I lost 6kg in 4 months just by skipping meals and avoiding sugars, and was very happy.
Little did I know I’d conceived again!
Shocked, I realised the reason I wasn’t menstruating wasn’t lactational amenorrhea after all, and the thought of having to deal with gestational diabetes once again hit me hard. I was also very worried about having a fourth C-section. Since I wasn’t sure when I’d conceived, I decided to get an ultrasound.
This 1st scan had another surprise in store for me – I found out I was 17 weeks and 4 days into my pregnancy, and well into my 2nd trimester.
I immediately contacted my gynecologist and started checking my blood glucose levels. However, gestational diabetes hadn’t started yet.
As soon as my 3rd trimester neared though, so did the deranged blood sugar levels. This time I decided to take insulin instead of my previous medication (which I thought might have had something to do with my previous preterm labor). Insulin administration was more painful, tedious, and harder to adjust to. It took me a few weeks to work out the exact units I needed to take after every meal. Whenever I had to take an insulin shot, I missed my tablets (which I could just eat), but it was my decision and I stuck to it.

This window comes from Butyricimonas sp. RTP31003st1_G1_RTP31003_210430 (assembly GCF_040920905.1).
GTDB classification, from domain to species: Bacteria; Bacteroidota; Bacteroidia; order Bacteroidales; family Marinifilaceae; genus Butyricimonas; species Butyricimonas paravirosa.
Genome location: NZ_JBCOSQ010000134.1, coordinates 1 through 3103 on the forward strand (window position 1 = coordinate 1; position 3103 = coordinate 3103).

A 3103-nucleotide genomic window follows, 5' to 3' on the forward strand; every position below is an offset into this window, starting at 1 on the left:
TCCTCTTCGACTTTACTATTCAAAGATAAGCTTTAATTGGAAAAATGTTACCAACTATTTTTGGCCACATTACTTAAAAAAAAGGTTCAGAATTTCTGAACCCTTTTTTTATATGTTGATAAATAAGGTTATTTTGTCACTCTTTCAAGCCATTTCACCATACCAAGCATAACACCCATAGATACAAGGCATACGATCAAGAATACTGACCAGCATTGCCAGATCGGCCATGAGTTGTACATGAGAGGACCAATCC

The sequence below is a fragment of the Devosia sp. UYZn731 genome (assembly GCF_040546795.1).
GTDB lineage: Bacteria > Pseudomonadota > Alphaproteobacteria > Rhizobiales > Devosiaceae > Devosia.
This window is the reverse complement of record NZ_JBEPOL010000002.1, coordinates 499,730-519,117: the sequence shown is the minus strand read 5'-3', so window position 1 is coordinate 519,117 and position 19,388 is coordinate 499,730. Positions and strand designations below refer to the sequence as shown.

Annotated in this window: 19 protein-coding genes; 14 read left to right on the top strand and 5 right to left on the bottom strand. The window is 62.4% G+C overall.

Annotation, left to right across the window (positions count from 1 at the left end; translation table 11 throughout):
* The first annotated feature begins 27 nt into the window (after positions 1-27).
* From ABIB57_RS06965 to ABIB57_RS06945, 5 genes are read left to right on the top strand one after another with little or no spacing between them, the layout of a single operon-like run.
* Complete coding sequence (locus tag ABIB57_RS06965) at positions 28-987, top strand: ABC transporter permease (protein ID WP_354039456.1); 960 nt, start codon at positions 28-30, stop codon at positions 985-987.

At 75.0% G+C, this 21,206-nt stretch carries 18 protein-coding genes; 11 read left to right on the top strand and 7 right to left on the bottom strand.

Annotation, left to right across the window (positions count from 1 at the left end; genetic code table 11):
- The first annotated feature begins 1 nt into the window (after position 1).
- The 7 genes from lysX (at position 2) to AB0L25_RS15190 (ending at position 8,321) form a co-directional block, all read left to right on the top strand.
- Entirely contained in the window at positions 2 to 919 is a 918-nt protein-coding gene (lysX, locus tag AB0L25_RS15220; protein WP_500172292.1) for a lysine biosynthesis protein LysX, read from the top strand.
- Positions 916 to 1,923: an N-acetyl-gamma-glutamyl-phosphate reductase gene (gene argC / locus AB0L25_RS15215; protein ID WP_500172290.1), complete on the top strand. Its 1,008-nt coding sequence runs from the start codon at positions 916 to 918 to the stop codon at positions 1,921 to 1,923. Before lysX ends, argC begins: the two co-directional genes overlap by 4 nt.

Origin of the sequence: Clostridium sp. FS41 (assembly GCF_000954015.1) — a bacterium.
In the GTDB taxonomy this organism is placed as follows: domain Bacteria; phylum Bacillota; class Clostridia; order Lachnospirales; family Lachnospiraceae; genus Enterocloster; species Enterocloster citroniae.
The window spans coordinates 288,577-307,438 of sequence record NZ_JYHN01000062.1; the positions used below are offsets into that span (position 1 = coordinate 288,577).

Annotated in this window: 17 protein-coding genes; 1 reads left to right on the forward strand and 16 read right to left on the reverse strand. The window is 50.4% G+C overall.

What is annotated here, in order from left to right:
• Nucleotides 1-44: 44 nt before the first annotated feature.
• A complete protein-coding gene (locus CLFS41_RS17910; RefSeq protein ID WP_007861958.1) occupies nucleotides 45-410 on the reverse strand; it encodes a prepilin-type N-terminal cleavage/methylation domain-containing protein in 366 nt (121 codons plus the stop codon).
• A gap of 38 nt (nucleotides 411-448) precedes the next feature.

As my pregnancy progressed, my ultrasound scans showed the same pattern as last time – At 30 weeks, the baby was 2 weeks ahead in terms of abdominal circumference and fetal weight.
I was hoping to reach at least 37 weeks, but once again I started to get pain in my lower back – This time at just over 33 weeks!
My doctor prescribed tocolytics (an anti-contraction medication or labor suppressant) to try and stop the pains for at least a few days and let me reach 34 weeks, but nothing would stop them.